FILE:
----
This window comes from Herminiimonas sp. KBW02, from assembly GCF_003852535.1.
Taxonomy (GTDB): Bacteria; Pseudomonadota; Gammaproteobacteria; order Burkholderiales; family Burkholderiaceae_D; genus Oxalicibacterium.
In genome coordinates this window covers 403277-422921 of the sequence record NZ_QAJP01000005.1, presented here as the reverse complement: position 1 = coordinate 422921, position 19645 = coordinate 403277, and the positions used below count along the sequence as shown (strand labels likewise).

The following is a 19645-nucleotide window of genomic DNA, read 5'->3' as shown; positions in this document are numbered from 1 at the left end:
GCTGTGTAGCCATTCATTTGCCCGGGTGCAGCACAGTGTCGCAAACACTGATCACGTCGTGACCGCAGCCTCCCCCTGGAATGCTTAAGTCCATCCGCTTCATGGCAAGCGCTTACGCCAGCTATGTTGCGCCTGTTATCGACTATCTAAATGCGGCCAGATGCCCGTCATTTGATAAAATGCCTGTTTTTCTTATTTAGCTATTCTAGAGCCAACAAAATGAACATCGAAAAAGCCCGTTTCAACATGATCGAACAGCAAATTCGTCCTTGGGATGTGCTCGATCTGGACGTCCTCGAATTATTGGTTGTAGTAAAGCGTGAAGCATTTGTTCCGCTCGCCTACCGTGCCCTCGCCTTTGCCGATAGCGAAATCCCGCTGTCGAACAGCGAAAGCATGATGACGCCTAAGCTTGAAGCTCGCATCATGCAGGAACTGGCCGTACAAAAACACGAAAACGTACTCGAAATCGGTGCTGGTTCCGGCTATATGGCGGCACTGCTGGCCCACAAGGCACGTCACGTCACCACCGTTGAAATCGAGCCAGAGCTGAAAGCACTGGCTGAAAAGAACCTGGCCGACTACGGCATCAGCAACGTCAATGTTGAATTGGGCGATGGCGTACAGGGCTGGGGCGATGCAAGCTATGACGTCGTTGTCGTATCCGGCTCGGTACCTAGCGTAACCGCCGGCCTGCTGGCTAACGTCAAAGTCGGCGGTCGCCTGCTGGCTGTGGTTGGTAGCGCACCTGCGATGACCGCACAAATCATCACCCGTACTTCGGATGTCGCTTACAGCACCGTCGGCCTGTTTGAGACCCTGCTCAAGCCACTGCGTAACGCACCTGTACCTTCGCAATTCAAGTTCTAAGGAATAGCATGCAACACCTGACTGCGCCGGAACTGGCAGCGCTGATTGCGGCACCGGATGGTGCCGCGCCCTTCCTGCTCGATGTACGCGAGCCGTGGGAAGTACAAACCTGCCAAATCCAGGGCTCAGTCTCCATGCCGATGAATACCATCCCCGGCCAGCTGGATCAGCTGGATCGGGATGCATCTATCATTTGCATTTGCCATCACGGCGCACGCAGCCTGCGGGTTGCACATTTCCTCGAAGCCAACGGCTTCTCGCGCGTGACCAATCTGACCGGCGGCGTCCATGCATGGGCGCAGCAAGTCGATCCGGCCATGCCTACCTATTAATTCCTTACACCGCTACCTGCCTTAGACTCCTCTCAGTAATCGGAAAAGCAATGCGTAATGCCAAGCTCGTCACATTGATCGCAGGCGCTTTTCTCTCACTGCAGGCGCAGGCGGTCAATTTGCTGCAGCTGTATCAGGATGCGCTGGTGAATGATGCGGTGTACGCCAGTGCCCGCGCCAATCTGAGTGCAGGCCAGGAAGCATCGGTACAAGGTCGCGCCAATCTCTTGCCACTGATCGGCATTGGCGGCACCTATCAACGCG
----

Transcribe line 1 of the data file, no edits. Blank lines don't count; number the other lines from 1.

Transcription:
This window comes from Herminiimonas sp. KBW02, from assembly GCF_003852535.1.